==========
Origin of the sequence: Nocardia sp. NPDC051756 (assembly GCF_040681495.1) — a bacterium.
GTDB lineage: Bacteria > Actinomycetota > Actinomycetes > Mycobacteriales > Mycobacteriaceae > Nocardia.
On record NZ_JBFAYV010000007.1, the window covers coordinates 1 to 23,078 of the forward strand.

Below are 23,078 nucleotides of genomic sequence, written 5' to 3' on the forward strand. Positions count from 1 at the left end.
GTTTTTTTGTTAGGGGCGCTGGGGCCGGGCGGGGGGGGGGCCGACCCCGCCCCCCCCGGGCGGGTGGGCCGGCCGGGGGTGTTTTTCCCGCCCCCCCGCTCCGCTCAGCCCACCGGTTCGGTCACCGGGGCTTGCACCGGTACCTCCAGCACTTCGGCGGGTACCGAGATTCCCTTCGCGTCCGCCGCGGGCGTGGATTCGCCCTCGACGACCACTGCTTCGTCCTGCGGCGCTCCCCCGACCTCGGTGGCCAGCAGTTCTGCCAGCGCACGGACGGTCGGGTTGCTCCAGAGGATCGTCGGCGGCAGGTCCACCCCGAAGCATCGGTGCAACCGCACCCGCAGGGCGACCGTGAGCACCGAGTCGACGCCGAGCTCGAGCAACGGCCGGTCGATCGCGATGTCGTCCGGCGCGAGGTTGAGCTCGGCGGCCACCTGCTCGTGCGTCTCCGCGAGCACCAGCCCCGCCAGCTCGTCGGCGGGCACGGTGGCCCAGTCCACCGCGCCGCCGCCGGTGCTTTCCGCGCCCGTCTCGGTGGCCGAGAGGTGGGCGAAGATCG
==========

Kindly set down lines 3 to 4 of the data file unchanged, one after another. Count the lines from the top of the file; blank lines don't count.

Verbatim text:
On record NZ_JBFAYV010000007.1, the window covers coordinates 1 to 23,078 of the forward strand.

Below are 23,078 nucleotides of genomic sequence, written 5' to 3' on the forward strand. Positions count from 1 at the left end.